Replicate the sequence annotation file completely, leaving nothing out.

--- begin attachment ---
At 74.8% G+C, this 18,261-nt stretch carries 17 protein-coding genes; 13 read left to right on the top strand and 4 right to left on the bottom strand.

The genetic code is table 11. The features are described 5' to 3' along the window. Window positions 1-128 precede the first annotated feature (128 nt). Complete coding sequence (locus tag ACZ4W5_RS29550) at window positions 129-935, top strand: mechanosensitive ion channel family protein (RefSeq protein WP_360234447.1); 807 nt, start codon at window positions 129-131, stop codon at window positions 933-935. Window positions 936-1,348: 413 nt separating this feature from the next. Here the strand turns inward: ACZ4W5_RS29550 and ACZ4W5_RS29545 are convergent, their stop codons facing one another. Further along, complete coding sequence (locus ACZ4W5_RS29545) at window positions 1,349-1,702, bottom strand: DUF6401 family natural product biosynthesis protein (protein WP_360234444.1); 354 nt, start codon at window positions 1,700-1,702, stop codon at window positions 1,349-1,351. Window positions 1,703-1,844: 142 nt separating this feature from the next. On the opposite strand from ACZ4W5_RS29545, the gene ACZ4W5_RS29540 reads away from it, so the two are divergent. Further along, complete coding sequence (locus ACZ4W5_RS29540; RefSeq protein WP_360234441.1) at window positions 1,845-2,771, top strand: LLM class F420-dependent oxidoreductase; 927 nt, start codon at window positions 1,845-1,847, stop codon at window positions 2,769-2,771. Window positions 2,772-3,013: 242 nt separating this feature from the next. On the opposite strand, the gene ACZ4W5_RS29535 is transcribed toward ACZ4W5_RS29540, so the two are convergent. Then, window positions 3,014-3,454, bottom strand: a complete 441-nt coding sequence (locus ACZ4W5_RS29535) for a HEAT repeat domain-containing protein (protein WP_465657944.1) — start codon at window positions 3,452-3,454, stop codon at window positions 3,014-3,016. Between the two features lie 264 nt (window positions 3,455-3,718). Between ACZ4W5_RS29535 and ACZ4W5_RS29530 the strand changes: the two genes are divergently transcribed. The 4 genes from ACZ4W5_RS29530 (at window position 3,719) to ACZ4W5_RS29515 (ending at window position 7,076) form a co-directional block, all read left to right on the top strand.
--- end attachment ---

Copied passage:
At 74.8% G+C, this 18,261-nt stretch carries 17 protein-coding genes; 13 read left to right on the top strand and 4 right to left on the bottom strand.

The genetic code is table 11. The features are described 5' to 3' along the window. Window positions 1-128 precede the first annotated feature (128 nt). Complete coding sequence (locus tag ACZ4W5_RS29550) at window positions 129-935, top strand: mechanosensitive ion channel family protein (RefSeq protein WP_360234447.1); 807 nt, start codon at window positions 129-131, stop codon at window positions 933-935. Window positions 936-1,348: 413 nt separating this feature from the next. Here the strand turns inward: ACZ4W5_RS29550 and ACZ4W5_RS29545 are convergent, their stop codons facing one another. Further along, complete coding sequence (locus ACZ4W5_RS29545) at window positions 1,349-1,702, bottom strand: DUF6401 family natural product biosynthesis protein (protein WP_360234444.1); 354 nt, start codon at window positions 1,700-1,702, stop codon at window positions 1,349-1,351. Window positions 1,703-1,844: 142 nt separating this feature from the next. On the opposite strand from ACZ4W5_RS29545, the gene ACZ4W5_RS29540 reads away from it, so the two are divergent. Further along, complete coding sequence (locus ACZ4W5_RS29540; RefSeq protein WP_360234441.1) at window positions 1,845-2,771, top strand: LLM class F420-dependent oxidoreductase; 927 nt, start codon at window positions 1,845-1,847, stop codon at window positions 2,769-2,771. Window positions 2,772-3,013: 242 nt separating this feature from the next. On the opposite strand, the gene ACZ4W5_RS29535 is transcribed toward ACZ4W5_RS29540, so the two are convergent. Then, window positions 3,014-3,454, bottom strand: a complete 441-nt coding sequence (locus ACZ4W5_RS29535) for a HEAT repeat domain-containing protein (protein WP_465657944.1) — start codon at window positions 3,452-3,454, stop codon at window positions 3,014-3,016. Between the two features lie 264 nt (window positions 3,455-3,718). Between ACZ4W5_RS29535 and ACZ4W5_RS29530 the strand changes: the two genes are divergently transcribed. The 4 genes from ACZ4W5_RS29530 (at window position 3,719) to ACZ4W5_RS29515 (ending at window position 7,076) form a co-directional block, all read left to right on the top strand.